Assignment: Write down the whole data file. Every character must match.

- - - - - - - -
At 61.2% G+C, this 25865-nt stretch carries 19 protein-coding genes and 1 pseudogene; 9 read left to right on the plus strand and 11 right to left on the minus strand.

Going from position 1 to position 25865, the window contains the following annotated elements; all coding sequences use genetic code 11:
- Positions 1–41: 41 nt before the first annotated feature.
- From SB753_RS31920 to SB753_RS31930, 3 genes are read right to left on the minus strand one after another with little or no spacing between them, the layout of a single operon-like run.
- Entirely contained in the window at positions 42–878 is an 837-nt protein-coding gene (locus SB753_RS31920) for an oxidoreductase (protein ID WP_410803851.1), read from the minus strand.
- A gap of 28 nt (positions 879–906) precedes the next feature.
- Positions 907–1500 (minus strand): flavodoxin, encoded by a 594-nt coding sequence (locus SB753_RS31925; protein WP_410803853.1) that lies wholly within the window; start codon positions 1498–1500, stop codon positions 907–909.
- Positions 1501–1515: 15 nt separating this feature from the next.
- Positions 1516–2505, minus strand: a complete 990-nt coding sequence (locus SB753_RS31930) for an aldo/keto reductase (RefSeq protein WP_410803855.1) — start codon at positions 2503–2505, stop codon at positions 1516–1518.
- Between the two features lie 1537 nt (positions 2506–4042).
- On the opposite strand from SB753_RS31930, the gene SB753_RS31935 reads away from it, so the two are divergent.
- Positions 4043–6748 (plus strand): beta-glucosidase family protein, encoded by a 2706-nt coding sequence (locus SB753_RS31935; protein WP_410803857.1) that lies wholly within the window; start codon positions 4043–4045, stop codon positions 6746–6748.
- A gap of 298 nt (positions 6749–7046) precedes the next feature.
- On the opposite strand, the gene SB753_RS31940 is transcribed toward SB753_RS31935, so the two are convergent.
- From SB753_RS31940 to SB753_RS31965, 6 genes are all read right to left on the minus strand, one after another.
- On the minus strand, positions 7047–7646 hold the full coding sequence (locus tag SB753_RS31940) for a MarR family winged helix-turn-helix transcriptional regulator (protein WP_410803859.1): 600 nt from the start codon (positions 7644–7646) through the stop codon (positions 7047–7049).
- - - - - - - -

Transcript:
At 61.2% G+C, this 25865-nt stretch carries 19 protein-coding genes and 1 pseudogene; 9 read left to right on the plus strand and 11 right to left on the minus strand.

Going from position 1 to position 25865, the window contains the following annotated elements; all coding sequences use genetic code 11:
- Positions 1–41: 41 nt before the first annotated feature.
- From SB753_RS31920 to SB753_RS31930, 3 genes are read right to left on the minus strand one after another with little or no spacing between them, the layout of a single operon-like run.
- Entirely contained in the window at positions 42–878 is an 837-nt protein-coding gene (locus SB753_RS31920) for an oxidoreductase (protein ID WP_410803851.1), read from the minus strand.
- A gap of 28 nt (positions 879–906) precedes the next feature.
- Positions 907–1500 (minus strand): flavodoxin, encoded by a 594-nt coding sequence (locus SB753_RS31925; protein WP_410803853.1) that lies wholly within the window; start codon positions 1498–1500, stop codon positions 907–909.
- Positions 1501–1515: 15 nt separating this feature from the next.
- Positions 1516–2505, minus strand: a complete 990-nt coding sequence (locus SB753_RS31930) for an aldo/keto reductase (RefSeq protein WP_410803855.1) — start codon at positions 2503–2505, stop codon at positions 1516–1518.
- Between the two features lie 1537 nt (positions 2506–4042).
- On the opposite strand from SB753_RS31930, the gene SB753_RS31935 reads away from it, so the two are divergent.
- Positions 4043–6748 (plus strand): beta-glucosidase family protein, encoded by a 2706-nt coding sequence (locus SB753_RS31935; protein WP_410803857.1) that lies wholly within the window; start codon positions 4043–4045, stop codon positions 6746–6748.
- A gap of 298 nt (positions 6749–7046) precedes the next feature.
- On the opposite strand, the gene SB753_RS31940 is transcribed toward SB753_RS31935, so the two are convergent.
- From SB753_RS31940 to SB753_RS31965, 6 genes are all read right to left on the minus strand, one after another.
- On the minus strand, positions 7047–7646 hold the full coding sequence (locus tag SB753_RS31940) for a MarR family winged helix-turn-helix transcriptional regulator (protein WP_410803859.1): 600 nt from the start codon (positions 7644–7646) through the stop codon (positions 7047–7049).